Sunday, August 28

A factorization balancing act

A couple of weeks ago, Claudio Meller presented 26487 and 65821 as examples of the property of having one each of the base-ten digits when combined with the digits of their respective factorizations. Surprisingly, he missed two:

    26487 = 3^5 * 109
    28651 = 7 * 4093
    61054 = 2 * 7^3 * 89
    65821 = 7 * 9403

I wondered how this might be turned into a sequence. Base-ten k-balanced factorization integers: The combined digits of an integer and its factorization primes and exponents contain exactly k copies of each of the ten digits. So,

 45849660 = 2^2 * 3 * 5 * 19 * 37 * 1087
 84568740 = 2^2 * 3 * 5 * 67 * 109 * 193
104086845 = 3^2 * 5 * 19 * 23 * 67 * 79
106978404 = 2^2 * 3 * 13 * 685759

and so on. For any given k, k-balanced integers are necessarily finite. For k=2, there are more than 13000. Could the largest of these be larger than the smallest 3-balanced integer?

It's not too difficult to generate very large terms:


is an example of a 13-balanced integer. Can you come up with a larger one?

Saturday, August 6

My 100th Leyland prime find

Last October I found my first previously unknown Leyland (probable) prime. Today I found my 100th. The graph shows (in order of discovery) the number of decimal digits of those 100 primes, ranging from 43633 to 61184. The finds have had the unintended (but certainly not unpleasant) consequence of pushing me up a list of probable prime contributors! My search for Leyland primes is of course in aid of my Leyland prime indexing effort which has reached #1137. There'll be a significant jump in about three weeks when I finish rounding up the few remaining unknowns with decimal digit lengths of between 54334 and 55390.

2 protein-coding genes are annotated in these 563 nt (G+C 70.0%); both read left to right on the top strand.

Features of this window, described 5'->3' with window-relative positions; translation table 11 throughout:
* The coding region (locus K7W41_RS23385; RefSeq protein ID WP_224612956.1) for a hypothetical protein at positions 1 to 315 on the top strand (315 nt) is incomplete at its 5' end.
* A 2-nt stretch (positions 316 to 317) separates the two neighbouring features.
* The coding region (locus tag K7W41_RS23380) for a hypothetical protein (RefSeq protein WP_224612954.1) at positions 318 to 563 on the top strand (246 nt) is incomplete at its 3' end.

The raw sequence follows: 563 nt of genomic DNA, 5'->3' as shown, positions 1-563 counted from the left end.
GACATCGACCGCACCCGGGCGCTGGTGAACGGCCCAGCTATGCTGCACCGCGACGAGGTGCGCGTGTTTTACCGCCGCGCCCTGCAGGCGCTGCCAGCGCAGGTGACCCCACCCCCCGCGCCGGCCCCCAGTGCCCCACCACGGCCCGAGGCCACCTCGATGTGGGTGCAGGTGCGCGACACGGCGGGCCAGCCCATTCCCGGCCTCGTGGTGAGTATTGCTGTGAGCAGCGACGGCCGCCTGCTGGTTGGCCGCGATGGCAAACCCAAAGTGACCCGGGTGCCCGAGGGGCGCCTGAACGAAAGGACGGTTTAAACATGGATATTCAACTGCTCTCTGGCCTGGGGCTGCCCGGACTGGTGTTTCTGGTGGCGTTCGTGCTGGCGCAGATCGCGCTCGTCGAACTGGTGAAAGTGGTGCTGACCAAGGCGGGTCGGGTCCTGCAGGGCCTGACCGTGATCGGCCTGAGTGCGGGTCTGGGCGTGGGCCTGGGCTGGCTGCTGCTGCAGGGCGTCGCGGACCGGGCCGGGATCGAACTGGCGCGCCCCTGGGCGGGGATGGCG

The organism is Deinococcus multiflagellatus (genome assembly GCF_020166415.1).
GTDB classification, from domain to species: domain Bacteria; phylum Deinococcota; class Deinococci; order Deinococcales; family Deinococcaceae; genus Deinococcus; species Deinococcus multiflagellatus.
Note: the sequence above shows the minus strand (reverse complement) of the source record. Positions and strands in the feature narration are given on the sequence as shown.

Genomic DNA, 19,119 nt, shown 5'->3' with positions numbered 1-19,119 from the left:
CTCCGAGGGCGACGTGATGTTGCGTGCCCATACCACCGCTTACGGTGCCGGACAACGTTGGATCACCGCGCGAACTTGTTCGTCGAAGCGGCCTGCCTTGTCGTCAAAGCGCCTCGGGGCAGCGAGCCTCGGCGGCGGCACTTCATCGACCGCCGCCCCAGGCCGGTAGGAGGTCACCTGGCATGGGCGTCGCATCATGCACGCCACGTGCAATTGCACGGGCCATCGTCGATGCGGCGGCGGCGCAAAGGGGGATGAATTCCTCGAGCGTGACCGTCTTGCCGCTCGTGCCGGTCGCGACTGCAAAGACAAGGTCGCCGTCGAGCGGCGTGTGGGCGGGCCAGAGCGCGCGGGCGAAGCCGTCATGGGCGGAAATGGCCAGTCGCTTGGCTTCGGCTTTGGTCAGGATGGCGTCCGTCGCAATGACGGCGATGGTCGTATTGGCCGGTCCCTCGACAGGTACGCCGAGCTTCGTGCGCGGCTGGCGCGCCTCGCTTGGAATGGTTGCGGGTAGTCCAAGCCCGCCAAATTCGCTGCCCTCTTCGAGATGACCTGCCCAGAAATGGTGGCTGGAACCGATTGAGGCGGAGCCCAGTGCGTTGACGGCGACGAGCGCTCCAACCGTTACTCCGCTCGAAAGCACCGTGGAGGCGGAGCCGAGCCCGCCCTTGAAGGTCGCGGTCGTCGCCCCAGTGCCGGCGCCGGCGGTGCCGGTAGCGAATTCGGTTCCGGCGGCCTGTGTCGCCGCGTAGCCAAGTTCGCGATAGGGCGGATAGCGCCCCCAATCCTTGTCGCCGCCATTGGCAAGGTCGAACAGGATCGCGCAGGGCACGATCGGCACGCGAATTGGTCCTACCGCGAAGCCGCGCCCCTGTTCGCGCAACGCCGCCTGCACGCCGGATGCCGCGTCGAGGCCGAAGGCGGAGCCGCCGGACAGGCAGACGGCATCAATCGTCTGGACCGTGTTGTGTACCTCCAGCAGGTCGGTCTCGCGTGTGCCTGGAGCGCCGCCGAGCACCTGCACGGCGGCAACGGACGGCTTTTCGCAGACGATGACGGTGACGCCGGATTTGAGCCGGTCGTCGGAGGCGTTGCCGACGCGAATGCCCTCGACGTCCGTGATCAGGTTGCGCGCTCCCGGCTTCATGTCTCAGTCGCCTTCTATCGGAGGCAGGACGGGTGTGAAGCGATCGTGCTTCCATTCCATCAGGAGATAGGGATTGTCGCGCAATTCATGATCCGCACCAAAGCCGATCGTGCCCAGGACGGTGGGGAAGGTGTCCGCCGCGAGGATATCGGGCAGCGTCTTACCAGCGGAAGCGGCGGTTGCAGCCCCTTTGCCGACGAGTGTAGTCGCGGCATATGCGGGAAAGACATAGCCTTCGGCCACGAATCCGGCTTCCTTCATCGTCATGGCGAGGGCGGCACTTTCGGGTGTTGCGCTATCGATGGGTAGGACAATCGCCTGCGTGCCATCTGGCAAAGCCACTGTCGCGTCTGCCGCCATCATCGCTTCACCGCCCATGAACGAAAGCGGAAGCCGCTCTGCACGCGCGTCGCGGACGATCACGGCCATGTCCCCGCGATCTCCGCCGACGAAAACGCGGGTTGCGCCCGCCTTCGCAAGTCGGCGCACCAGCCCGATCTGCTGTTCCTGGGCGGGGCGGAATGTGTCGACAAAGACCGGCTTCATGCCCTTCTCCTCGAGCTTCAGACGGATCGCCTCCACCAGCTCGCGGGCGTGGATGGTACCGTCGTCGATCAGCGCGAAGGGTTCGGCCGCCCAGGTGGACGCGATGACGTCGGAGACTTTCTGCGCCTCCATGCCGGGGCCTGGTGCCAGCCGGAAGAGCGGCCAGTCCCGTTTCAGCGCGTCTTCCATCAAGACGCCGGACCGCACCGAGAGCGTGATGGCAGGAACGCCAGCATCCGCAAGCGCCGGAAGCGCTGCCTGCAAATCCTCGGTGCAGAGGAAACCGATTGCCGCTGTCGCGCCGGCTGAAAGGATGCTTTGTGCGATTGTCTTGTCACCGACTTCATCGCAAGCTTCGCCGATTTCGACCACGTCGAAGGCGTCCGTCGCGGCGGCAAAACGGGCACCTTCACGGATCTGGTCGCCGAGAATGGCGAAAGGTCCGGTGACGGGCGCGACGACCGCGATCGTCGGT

Saturday, July 30

Point of entry

We have a totally fenced yard at the back and sides of the house. To be more accurate, a monster shed on the adjacent property at the back of the yard takes the place of a fence. The front fencing on the (gravel) driveway side accommodates a gate that can be swivelled to allow vehicles into the yard. It is this gate that is being compromised.

For a number of years now some creature has been creating a summer underpass here to allow entry into (and presumably exit from) the yard. I have a shovel nearby to refill the hole and have come to place some small concrete chunks on the yard side of the gate to give the visitor a nasty surprise half-way through its dig. Sometimes a new underpass is generated to one side of the concrete but more generally the creature gives up.

I had always thought the offender was a skunk but some weeks ago Bodie and I were surprised — in broad daylight — by a rat running through the yard, only to disappear (after it was surprised by us) under that back shed!

Friday, July 29


Not too far from our home, this car-crash situation stopped Weston Road traffic both ways for hours. Not seen in the photo are two additional cars to the left, one of which seems to have sustained significant damage. It is difficult for me to imagine a scenario that would flip a car just so but there it is. Notice a woman's shoe sitting on the undercarriage. I haven't found a hint of this event in the media!

Thursday, July 28

Farmers' market

The long-running Weston farmers' market has moved a little closer to my home this year because of impending construction at the old (parking lot) site. I rarely go but decided to accompany Catherine (green hat, far left, below) back on the 16th. It's much smaller than the old site and — in terms of local produce or decent deals — a little disappointing.

Monday, June 20

Cubic Lock